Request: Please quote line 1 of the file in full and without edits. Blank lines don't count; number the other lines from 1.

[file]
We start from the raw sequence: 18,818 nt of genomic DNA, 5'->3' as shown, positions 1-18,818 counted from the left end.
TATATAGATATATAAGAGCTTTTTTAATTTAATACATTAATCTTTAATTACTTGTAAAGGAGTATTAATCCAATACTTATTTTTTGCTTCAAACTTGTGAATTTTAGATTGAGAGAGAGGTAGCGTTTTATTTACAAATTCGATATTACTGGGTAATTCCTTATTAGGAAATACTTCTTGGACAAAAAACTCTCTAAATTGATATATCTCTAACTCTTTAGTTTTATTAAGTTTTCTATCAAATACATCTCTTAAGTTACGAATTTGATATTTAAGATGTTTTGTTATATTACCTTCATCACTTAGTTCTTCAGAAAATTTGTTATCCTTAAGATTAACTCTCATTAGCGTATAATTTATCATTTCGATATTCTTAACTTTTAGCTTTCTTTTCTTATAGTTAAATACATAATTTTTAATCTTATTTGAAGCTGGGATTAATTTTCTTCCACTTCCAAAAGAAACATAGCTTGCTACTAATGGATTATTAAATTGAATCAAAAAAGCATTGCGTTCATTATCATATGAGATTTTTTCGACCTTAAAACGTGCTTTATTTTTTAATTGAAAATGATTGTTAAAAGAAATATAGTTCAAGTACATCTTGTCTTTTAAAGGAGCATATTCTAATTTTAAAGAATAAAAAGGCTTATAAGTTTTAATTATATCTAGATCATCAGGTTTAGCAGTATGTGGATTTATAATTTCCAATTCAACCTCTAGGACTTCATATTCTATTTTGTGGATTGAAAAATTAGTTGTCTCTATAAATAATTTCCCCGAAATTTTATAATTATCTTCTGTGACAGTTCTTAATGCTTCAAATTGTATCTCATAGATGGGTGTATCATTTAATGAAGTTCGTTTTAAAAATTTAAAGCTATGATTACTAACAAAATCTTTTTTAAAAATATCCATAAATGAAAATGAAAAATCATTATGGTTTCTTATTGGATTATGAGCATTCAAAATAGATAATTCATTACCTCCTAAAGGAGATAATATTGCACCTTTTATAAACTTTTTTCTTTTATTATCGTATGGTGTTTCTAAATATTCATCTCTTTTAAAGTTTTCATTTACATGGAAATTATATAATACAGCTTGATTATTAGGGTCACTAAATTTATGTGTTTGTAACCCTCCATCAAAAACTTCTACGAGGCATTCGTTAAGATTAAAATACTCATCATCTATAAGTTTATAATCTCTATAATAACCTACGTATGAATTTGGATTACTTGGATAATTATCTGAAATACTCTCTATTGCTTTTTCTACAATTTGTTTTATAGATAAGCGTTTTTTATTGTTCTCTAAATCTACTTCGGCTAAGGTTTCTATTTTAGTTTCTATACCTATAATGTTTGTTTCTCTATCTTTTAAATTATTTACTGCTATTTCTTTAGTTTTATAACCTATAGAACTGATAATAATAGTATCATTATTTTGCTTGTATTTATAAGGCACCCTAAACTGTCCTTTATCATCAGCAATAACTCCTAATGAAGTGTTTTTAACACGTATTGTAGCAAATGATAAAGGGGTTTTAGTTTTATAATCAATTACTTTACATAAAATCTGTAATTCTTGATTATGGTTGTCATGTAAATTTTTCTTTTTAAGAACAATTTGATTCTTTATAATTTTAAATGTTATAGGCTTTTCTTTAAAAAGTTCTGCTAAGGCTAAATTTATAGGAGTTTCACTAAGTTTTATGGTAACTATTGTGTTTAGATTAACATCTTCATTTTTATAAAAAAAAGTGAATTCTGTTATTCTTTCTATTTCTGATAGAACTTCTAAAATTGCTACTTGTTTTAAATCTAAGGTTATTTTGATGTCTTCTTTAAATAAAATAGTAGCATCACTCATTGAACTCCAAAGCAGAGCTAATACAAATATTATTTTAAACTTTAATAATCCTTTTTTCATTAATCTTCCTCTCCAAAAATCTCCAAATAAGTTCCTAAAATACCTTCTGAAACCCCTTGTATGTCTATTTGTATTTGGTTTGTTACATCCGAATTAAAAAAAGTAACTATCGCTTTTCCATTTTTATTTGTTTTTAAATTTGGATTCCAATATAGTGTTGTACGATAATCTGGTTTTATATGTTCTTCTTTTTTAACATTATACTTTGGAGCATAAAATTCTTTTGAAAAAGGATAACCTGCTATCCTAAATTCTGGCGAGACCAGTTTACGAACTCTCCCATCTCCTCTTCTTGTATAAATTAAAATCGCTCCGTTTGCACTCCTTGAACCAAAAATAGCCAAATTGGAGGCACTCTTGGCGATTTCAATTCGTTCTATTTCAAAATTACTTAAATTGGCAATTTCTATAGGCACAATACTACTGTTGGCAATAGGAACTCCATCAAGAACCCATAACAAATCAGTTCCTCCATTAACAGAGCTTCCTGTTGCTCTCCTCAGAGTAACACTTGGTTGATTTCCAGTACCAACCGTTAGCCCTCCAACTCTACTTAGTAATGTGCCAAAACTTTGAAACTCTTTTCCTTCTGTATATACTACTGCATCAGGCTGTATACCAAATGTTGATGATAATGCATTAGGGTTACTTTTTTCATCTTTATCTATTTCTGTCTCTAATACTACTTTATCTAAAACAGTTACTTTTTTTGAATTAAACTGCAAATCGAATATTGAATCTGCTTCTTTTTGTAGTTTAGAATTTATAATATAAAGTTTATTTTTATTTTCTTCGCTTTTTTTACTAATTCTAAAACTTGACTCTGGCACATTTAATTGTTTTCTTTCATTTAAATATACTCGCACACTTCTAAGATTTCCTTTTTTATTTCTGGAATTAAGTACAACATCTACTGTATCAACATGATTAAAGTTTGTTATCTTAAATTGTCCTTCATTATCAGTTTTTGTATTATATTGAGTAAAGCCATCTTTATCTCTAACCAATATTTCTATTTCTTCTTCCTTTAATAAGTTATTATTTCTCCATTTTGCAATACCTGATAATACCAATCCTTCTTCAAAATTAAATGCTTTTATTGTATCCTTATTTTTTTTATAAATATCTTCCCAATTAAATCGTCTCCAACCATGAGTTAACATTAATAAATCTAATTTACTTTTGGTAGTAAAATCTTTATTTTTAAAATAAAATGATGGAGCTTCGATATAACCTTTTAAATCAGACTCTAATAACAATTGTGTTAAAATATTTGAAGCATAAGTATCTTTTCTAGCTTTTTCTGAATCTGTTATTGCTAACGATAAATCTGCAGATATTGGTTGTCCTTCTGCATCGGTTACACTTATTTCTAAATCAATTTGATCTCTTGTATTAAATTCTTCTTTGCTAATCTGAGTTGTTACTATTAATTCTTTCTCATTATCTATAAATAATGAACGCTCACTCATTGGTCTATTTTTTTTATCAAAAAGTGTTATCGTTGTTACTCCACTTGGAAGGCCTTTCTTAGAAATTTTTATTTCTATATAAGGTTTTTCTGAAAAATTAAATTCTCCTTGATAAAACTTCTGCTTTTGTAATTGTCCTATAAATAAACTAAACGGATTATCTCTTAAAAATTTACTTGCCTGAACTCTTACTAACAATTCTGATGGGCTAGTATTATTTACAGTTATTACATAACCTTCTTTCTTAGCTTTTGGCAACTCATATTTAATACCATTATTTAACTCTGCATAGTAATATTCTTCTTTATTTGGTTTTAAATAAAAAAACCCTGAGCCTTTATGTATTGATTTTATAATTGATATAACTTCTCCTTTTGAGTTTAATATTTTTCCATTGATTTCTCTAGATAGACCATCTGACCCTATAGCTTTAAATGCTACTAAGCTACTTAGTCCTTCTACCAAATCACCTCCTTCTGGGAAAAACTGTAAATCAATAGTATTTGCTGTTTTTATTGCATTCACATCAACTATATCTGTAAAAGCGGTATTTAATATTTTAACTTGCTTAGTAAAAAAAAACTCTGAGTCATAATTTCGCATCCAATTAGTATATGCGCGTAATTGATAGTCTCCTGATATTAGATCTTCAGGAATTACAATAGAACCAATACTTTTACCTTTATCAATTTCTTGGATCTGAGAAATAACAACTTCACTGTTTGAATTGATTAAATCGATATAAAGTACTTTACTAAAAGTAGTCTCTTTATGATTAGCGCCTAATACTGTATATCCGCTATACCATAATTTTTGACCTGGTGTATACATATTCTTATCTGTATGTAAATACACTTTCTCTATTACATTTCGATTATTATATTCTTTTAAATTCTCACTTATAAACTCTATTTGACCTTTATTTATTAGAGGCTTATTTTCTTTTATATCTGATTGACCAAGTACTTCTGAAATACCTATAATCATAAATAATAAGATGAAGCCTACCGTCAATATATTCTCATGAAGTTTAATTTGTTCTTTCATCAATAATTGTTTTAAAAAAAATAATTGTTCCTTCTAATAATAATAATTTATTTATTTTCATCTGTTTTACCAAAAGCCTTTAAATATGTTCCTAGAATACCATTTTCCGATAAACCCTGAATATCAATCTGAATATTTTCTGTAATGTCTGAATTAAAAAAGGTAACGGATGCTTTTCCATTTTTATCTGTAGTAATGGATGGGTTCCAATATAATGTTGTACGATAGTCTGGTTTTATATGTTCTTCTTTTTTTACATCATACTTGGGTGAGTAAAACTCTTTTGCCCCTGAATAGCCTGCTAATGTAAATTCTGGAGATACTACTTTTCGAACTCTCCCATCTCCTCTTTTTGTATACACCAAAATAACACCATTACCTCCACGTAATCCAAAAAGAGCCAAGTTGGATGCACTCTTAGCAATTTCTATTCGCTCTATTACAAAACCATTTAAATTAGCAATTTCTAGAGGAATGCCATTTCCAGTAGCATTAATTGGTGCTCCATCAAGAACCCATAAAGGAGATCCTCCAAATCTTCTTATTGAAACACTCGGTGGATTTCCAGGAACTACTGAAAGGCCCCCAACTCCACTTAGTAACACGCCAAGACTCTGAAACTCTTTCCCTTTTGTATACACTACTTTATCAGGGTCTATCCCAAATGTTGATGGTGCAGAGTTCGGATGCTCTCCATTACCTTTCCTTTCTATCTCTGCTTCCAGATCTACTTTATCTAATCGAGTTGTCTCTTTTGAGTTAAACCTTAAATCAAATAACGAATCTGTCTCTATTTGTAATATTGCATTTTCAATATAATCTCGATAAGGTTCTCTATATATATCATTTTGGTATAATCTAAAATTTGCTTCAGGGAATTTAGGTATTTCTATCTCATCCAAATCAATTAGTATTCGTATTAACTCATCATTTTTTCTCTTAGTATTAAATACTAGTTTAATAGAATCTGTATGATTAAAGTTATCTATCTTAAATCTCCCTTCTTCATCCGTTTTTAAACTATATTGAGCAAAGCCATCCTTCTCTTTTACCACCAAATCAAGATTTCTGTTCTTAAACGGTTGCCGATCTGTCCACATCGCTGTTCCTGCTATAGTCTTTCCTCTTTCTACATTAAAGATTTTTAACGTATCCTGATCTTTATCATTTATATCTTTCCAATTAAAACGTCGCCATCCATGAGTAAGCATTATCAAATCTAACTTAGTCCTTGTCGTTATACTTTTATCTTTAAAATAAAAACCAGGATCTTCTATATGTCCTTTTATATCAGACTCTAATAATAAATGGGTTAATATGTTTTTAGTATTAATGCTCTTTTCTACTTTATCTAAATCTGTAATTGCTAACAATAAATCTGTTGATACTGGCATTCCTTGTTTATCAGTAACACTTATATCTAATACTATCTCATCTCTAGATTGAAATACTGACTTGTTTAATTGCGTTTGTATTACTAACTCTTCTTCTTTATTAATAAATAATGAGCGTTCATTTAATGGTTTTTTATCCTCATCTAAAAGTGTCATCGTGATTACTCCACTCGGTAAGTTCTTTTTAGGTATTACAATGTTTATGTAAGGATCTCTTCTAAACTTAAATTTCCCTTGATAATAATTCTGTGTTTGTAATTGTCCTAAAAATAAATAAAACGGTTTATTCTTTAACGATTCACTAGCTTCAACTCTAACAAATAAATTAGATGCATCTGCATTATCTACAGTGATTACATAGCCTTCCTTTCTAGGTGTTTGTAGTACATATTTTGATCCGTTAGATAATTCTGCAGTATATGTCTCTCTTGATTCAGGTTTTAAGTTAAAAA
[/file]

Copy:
We start from the raw sequence: 18,818 nt of genomic DNA, 5'->3' as shown, positions 1-18,818 counted from the left end.